Lego Lepricons are an alternative rock quartet from Israel, a country some would say is on the verge of torrential warfare. Not all Israelis’ agree with the government’s foreign policies, with Lego Lepricons expressing criticism on this EP. One of the most important aspects of new music is the 'voice', and I’m not talking about vocals. The voice controls: An artist’s growth, style, image, opinions and above all, music.
The EP is a relaxing listen. It's not quite the cataclysmic sound of post-rock like Mogwai or Godspeed You! Black Emperor, but it's mellow and quite calming. There's no denying their musical talent, the first track "Is There Something I'm Forgetting" highlights their varied abilities behind instruments. It does have a dynamic edge, such as a heavy rock section, an atmospheric keyboard loop and a heavy drum pattern. "No Money" isn't similar at all, with electronic aspects filling my ears right from the go. Lead singer Yair Ziv has opted to sing and write in English, for a wider and diverse audience (obviously has worked otherwise this wouldn't be at my disposal today). No Money is quite appealing with Yair's deep vocal, much like Matt Bellamy's without the screeches.
"What Is It" is arguably the most appealing track on the EP. It starts off strong but comes into its own in the final three minutes. The bass riff that starts the track off reprises its role in a different form, whilst the vocals, guitar and the drums hit hard and passionately. It's an interesting arrangement and certainly one you should check out. It features Yair's strongest vocal on the EP too. "Well I Don't Think So" is a splendid follow up. This time piano is the focus, and Yair delivers the most emotional and thought-provoking lyric on the EP, "We are rabbits on your land , that's full of holes. Just looking for a way home." The last lyric is also brilliant, "What we're gonna tell the children. There's war, hanging on above their heads." This is a fantastic track both lyrically and musically, with meaningful lyrics at its core. The final two minutes are intended to be instrumental, leaving the listener with a moment of thoughts.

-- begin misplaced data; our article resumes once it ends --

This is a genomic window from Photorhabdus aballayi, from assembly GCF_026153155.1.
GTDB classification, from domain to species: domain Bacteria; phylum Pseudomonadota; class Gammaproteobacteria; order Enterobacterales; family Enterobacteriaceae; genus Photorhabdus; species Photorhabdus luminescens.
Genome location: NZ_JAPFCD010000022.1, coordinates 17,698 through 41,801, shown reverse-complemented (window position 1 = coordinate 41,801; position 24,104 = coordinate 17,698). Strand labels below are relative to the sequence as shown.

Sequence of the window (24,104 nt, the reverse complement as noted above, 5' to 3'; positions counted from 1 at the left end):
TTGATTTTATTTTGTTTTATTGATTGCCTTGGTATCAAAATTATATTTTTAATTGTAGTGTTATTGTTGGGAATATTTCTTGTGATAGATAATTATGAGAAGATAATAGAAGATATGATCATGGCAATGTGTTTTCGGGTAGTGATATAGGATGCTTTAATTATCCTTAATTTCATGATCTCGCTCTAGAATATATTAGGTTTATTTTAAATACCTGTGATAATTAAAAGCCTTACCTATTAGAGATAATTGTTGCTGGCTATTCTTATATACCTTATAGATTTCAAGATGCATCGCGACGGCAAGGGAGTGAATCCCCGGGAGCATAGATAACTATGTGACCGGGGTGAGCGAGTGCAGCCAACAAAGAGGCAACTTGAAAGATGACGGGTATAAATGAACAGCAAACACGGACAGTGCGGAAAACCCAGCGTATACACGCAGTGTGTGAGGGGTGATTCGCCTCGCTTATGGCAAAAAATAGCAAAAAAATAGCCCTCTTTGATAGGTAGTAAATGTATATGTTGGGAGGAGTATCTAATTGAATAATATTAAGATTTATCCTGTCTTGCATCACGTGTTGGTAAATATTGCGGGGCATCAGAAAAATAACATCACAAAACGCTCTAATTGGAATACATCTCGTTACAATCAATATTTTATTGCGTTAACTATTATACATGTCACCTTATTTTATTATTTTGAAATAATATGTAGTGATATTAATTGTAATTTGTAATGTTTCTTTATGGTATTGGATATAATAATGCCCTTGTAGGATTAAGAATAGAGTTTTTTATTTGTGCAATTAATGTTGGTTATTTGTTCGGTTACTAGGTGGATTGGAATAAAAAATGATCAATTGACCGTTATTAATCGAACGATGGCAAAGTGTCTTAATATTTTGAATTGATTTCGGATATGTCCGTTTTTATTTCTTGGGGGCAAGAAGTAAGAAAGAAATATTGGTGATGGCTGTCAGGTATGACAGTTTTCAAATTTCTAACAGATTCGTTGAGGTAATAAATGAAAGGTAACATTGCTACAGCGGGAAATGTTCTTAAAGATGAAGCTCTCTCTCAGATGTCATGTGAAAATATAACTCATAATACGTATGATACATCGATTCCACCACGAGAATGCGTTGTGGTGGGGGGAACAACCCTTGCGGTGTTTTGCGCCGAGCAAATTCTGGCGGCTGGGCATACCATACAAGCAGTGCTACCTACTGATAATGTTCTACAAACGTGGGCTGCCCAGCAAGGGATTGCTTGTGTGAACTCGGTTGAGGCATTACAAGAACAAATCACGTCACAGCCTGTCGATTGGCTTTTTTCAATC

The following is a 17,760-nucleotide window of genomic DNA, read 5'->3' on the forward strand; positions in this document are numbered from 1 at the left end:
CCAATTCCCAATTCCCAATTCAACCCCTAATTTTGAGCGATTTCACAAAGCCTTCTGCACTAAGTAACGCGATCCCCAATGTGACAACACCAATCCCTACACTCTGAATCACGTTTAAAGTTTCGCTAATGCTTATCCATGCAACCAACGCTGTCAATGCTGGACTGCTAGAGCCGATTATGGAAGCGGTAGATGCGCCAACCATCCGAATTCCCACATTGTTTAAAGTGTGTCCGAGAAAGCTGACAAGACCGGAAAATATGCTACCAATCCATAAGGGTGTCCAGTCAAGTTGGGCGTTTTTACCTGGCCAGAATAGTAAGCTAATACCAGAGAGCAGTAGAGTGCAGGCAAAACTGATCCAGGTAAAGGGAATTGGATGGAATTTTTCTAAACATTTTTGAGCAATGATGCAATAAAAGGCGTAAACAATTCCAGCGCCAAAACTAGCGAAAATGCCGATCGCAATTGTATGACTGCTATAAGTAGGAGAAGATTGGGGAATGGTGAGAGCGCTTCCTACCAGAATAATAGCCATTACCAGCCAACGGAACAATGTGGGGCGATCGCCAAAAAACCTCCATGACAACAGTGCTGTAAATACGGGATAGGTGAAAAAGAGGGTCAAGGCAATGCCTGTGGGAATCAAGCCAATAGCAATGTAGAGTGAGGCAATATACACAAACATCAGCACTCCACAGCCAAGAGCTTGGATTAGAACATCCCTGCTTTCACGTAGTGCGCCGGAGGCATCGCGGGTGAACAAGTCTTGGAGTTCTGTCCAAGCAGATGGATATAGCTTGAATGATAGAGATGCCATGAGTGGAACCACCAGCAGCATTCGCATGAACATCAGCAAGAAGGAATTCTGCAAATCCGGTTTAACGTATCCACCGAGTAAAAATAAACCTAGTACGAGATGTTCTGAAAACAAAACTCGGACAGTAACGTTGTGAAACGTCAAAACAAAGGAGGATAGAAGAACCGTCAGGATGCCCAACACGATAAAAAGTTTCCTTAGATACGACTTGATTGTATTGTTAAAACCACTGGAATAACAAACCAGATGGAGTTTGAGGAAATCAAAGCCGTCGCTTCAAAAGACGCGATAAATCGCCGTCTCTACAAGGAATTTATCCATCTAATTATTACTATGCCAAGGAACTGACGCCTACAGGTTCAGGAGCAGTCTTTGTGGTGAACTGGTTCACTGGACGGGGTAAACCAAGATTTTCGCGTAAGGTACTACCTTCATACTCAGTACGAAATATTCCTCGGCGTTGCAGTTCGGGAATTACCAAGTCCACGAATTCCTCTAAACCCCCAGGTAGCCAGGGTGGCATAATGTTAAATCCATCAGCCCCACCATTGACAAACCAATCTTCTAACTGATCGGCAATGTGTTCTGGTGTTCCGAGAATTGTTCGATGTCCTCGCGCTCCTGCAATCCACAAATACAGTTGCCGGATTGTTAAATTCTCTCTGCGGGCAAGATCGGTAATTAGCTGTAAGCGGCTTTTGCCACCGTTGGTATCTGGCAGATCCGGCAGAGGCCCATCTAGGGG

"I Can Fly" is a rather different in style. It touches on the essence of alternative rock artists like Coldplay, a compliment to some, an insult to others. The guitar is sweet and so is the vocal, I’m not too keen on the drumming here, or the bass, but that's a matter of my personal liking over whether or not it fits together. It does fit and the track works, it's not the best on the EP but it's still a respectable track with yet again, a decent set of lyrics.
The EP closes with the funky "You Should Have Known". The synth work is outstanding to say the least. It fits with the Strokes-esque guitar work and song structure. It's another politically fuelled track, the voice of Lego Lepricons coming through. You don't need to be in a punk band to be political in your music, and Lego Lepricons are a great example of an up and coming band that fear not, Israel is no Russia.